Travel Notes blog
In the footsteps of Odysseus
by Max Lane
3 min read

In the footsteps of Odysseus

In the footsteps of Odysseus
Perhaps the most famous Mediterranean voyage of all was Odysseus’ 10-year-long, adventure-packed return to Ithaca after the Trojan War. But was Ithaca really his home? Or was it Lefkada? Or Kefalonia? Head below to find out.

In the footsteps of Odysseus

I am Odysseus, son of Laertes.

I am famed for my cunning and my guile.

Luminous Ithaca is my home.

Its mountain, leaf-fluttering Neriton, is visible from afar.

Lying near Ithaca are its sister islands:

Doulichion, Same and forested Zakynthos.

Ithaca herself lies low, furthest out to sea, facing dusk,

The others look out to dawn and the rising sun.

It is a harsh environment but produces fine men.

Thus Odysseus described his island home. Or so we think. Academics have never agreed on how exactly to translate the passage above and there is no consensus as to whether modern-day Ithaca was, in fact, Odysseus’ home. Even Homer sometimes nods.

The argument for Ithaca

The German archaeologist, H. Schliemann, achieved relative fame for his tireless excavations on Ithaca in the late 19th century. He unearthed numerous archaeological treasures bearing Mycenaean depictions of and inscriptions alluding to the great hero, all of which convinced him of two things: first, Odysseus hailed from modern-day Ithaca; second, Odysseus was a real person, not merely a Homeric invention.

The argument for Lefkada

William Dörpfeld, who had started his career as an assistant to Schliemann, believed that Homer’s hero was a native of Lefkada. Dörpfeld’s hypothesis was based on his study of the Odyssey, with particular reference to the verses in which the shipwrecked Odysseus describes his beloved homeland to Alcinous, the King of the Phaeacians. Dörpfeld began excavating on Lefkada in 1900 and continued until 1910, during which time his discoveries, ideas and opinions caused something of a schism in the world of archaeology. In 1927, he published a summary of his theories, though there was still no absolute proof that King Odysseus was a native of Lefkada.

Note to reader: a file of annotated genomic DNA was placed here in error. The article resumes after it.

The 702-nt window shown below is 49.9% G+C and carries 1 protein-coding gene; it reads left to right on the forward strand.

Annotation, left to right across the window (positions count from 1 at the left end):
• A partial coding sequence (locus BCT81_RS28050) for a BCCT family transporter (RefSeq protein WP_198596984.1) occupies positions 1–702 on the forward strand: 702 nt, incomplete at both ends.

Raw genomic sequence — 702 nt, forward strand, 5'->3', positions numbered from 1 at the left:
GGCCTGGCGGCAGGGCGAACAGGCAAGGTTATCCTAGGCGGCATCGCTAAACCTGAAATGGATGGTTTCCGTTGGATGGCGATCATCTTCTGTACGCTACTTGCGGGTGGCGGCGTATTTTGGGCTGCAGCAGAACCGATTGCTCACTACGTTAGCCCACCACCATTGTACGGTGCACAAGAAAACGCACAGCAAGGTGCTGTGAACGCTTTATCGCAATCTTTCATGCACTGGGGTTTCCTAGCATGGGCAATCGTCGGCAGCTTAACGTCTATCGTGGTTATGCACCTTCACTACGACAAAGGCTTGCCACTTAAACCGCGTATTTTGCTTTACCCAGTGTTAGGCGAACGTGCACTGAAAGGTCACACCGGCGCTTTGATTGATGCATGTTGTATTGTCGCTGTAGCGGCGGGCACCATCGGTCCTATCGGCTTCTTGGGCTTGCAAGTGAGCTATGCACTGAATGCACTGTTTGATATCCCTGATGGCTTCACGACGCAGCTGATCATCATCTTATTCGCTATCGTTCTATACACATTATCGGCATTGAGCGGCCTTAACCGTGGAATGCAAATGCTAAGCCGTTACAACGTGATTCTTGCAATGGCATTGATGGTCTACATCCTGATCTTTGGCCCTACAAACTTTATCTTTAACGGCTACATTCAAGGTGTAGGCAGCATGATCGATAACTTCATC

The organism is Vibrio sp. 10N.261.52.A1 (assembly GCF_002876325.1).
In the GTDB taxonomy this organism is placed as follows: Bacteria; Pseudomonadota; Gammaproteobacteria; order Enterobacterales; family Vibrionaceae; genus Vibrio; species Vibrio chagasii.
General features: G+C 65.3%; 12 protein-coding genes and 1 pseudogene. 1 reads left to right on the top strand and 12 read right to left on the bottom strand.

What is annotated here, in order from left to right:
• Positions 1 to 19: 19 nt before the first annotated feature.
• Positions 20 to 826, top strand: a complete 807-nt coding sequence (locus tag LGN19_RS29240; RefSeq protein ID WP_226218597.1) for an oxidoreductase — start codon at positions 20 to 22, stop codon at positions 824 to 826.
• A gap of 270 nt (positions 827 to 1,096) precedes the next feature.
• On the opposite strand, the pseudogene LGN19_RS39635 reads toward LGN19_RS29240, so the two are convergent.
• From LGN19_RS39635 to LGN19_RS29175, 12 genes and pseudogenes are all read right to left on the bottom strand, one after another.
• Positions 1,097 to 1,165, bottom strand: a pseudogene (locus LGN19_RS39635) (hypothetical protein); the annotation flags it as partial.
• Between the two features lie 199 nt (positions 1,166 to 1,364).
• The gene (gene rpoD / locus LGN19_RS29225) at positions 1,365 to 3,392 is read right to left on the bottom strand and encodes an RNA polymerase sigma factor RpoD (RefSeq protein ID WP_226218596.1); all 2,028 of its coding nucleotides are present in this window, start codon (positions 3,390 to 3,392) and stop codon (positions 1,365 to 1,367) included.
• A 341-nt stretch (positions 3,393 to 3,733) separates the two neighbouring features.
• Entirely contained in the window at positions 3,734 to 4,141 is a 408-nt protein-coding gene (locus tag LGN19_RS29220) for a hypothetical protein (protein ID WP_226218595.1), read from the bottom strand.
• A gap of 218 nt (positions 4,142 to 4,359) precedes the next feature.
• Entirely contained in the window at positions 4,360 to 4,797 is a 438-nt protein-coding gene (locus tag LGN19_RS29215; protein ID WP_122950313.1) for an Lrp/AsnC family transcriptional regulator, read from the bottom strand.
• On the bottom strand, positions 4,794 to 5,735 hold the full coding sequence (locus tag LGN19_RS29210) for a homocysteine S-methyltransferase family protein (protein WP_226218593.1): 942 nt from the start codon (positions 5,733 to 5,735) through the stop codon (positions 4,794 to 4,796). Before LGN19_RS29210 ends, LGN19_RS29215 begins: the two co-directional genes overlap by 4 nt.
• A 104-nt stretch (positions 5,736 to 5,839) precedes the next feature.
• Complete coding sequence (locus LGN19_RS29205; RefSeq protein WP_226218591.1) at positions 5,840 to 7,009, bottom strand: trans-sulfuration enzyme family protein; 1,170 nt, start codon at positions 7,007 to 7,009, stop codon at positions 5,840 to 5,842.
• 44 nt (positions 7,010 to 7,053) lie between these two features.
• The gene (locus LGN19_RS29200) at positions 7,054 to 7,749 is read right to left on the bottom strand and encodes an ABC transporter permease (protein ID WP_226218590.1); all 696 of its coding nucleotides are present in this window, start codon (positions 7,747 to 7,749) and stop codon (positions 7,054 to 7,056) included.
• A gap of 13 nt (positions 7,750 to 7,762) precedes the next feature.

The argument for Kefalonia / Paliki

Many experts today believe that Odysseus’ description of his home doesn’t tally with the actual geographical location or the topography of either Ithaca or Lefkada: Ithaca is not “the furthest out to sea”; and neither it nor Lefkada “lies low” (Ithaca’s peaks rise to over 600m, while those of Lefkada tower at nearly 1,200m).

In his 2005 book, Odysseus Unbound, Robert Bittlestone argued that Kefalonia’s western peninsula, Paliki, is a much closer geographical match to Homer’s description. His theory is based on several compelling observations, including the fact that the narrow strip of land that today connects Paliki to the main body of Kefalonia was once submerged; in Homer’s times, therefore, Paliki had been an island in its own right (and “the furthest out to sea”). Paliki also “lies low” - it is relatively flat with just one peak (“its mountain” in the singular) rising to a mere 400m above sea level.

Bittlestone’s theory is supported both by Strabo in his Geography (2nd century BCE) - “Where the island [Kefalonia] is narrowest it forms a low isthmus, so that it is often submerged from sea to sea” - and by geological surveys which demonstrate that a series of earthquakes (some time after Strabo was writing) caused a tectonic uplift of the seabed, effectively raising the land above sea level and joining Paliki to Kefalonia.

For Bittlestone and others, the island of Same mentioned in the opening text was Kefalonia before it was united with Paliki (one of Kefalonia’s main towns is called Sami). And Doulichion? That must be modern-day Ithaca.

Whatever the truth, there is one Homeric epithet that rings true for all three islands: every day begins with a rosy-fingered dawn.